If they have a writer’s night or some other event, go. Try to meet the publisher. Buy them a drink. Get to know them.
Publishers are more likely to work with people they know than those who cold-contact.
Tip #2: Co-Write with a Signed Songwriter
A very effective “in” into the publishing world is to write with a signed songwriter. Obviously, you can’t just ask a songwriter you have no relationship with.
It all starts with genuine relationships. Whether you meet them in person at networking events or through a Facebook group.
But here’s the basic thinking behind this method…
If you write a song with a signed artist and it’s a great song, the signed songwriter will send it to their publisher. (They may even be required to.)
And the publisher might say, “Who’s this no-name songwriter? They’re good. We want to talk to them.”
Tip #3: Be More Than a Songwriter
Today more than ever, you need to be a multiskilled musician. And the more you can do as a songwriter, the better chance you have of landing a publishing deal.
If you can record high-quality demos, that’s important. Being able to convey the emotion of your song in a recording can help show the publisher the song’s potential.
That also can save the publisher money because they won’t have to pay to record a demo. And they need a demo to send to recording artists.
Tip #4: Release Songs Independently
It can support your case if you have a batch of songs you’ve already released. You’ll be able to easily show the publisher what you can do and how good your songs can sound.
And if you grow your fan base, it shows the publisher that people like and stream your music.
Tip #5: Put Together a Solid Pitch
Once you’re ready to make your official pitch to the publisher, there are certain things you must do.
Your pitch needs to include the following:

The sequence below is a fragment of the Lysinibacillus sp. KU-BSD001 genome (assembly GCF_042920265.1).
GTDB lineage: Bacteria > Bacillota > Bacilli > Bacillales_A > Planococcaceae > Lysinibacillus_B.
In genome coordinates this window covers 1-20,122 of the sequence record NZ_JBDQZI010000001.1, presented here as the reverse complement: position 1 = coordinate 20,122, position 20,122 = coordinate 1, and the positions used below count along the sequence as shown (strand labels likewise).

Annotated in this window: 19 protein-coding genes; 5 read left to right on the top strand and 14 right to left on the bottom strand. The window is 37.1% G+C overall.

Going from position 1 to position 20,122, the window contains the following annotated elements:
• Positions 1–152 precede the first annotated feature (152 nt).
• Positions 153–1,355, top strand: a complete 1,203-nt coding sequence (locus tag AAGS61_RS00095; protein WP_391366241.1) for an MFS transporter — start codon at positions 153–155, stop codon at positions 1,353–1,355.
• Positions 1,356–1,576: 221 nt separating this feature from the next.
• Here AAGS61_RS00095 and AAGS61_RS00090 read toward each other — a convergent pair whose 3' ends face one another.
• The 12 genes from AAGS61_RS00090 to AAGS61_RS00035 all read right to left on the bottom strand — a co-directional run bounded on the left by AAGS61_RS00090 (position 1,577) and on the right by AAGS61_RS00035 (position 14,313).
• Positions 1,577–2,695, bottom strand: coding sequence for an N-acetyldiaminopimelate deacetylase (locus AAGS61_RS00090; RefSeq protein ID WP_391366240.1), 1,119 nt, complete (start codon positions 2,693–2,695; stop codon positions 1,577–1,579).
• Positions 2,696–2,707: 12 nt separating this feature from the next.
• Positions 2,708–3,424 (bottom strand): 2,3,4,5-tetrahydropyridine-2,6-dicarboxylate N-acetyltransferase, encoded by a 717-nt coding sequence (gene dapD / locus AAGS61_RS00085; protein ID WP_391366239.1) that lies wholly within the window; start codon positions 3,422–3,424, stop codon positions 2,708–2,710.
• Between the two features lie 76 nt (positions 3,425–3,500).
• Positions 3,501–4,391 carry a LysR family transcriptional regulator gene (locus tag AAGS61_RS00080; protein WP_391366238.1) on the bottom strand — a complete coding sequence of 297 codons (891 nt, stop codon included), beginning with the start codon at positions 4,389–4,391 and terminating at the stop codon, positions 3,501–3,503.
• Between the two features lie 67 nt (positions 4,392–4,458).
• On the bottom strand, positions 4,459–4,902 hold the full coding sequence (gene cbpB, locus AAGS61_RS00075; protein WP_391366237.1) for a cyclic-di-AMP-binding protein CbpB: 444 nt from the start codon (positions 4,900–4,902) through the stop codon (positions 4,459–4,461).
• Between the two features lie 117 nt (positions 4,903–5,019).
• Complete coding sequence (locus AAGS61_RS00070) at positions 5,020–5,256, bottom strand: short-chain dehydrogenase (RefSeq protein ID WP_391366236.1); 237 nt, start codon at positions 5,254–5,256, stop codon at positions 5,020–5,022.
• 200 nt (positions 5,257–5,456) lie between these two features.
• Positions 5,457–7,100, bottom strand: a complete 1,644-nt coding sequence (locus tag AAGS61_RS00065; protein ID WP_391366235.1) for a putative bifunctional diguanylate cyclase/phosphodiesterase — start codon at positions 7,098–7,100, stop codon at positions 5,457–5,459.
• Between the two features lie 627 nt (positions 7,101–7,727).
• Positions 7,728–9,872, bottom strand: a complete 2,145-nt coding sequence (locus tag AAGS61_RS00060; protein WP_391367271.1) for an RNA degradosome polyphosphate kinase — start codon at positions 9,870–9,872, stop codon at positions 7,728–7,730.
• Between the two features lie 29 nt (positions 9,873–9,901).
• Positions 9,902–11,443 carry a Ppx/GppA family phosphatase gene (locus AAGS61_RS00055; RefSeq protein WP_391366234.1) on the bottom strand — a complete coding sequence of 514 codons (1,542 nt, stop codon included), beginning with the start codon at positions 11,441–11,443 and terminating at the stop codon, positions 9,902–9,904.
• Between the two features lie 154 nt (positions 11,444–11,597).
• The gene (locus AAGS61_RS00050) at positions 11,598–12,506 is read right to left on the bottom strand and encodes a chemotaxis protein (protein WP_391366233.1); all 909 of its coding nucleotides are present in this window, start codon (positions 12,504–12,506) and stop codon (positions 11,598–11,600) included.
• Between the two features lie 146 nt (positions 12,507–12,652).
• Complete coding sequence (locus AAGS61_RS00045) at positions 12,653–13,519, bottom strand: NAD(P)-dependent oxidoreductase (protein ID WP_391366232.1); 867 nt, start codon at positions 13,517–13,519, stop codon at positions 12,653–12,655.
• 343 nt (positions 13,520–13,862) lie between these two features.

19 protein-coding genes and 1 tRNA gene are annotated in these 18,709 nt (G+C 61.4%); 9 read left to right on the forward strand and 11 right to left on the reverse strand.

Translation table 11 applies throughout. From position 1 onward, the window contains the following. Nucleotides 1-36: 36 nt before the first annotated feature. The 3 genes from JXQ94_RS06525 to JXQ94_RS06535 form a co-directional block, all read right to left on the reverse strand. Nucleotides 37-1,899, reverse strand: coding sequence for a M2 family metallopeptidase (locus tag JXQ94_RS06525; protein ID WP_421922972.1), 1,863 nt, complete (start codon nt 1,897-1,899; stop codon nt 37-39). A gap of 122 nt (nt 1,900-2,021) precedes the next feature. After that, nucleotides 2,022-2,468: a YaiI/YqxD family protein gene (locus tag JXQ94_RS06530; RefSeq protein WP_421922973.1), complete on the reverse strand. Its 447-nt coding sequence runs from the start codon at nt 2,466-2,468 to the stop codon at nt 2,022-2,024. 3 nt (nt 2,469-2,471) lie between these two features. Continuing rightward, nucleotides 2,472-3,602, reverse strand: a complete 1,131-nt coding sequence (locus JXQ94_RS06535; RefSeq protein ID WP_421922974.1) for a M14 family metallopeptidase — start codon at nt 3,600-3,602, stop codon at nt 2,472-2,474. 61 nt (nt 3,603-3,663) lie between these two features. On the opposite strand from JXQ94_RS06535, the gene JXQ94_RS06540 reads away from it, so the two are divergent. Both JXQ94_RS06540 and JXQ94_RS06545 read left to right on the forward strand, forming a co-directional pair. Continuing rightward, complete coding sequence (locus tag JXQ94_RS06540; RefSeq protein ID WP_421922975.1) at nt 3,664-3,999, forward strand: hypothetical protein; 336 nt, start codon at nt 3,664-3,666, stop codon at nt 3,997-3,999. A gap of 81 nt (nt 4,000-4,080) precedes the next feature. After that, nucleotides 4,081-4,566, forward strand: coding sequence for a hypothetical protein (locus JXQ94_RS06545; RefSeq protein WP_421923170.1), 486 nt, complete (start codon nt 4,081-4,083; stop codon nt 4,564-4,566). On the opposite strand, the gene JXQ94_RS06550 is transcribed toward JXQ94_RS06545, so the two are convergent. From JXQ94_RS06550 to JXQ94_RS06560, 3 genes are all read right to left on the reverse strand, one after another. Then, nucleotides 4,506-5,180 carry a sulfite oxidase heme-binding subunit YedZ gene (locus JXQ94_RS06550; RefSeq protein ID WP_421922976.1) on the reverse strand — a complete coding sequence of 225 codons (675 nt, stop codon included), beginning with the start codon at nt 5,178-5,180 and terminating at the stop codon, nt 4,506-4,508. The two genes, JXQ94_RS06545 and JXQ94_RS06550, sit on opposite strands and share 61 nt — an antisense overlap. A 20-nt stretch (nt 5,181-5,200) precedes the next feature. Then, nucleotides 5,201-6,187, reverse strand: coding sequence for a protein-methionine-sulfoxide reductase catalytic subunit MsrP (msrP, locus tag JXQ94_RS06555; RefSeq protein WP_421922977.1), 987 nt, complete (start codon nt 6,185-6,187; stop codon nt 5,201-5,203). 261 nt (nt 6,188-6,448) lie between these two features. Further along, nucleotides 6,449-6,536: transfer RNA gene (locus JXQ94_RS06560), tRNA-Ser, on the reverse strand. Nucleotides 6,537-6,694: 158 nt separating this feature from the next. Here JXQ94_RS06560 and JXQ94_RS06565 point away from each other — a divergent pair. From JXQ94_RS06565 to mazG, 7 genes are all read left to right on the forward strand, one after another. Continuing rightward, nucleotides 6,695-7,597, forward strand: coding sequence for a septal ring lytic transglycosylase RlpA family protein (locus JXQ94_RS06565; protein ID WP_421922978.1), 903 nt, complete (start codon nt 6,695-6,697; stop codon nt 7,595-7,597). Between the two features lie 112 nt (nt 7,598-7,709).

- Pro-quality demos
- Professional headshots
- A well-written cover letter
- Links to your website where they can easily listen to your music
- Videos of your live performances
- Your biggest songwriting accomplishments
One thing you must not do is name-drop. Publishers don’t like that.
They want to know what you have done and what results you can deliver.
Tip # 6: Write Every Day
Finally—and most importantly—you need to write every day.
You have to be a good songwriter to land a publishing deal. And the only way to get better at songwriting is practice.
And make sure you finish what you start. You’ll never improve if all your songs are incomplete!
Set deadlines and schedule breaks. Then finish the song.
Even if you only have fifteen minutes, write with intention. Since professional songwriters have quotas, they need to write quickly.
Starting today, write songs as if you were already signed.
You’ll learn much more from writing a complete but flawed song than endlessly toiling on a perfect one.
If you definitely want a publishing deal, follow these tips.
There’s no guarantee they’ll work. But they’re crucial if you want to have any chance.
How do I know? Because these methods are from successful songwriters in the music industry.
So thank you to these people for providing useful input:
- Marty Dodson is a songwriter. His songs have been recorded by Carrie Underwood, Kenny Chesney, George Strait, Plain White T’s, and many others.
- Jason Blume is a songwriter whose songs are on Grammy-nominated albums. And he’s the author of 6 Steps to Songwriting Success.
- Michael Gallant is a songwriter and jazz musician. He’s gotten a four-star review from DownBeat magazine and a five-star review from Critical Jazz.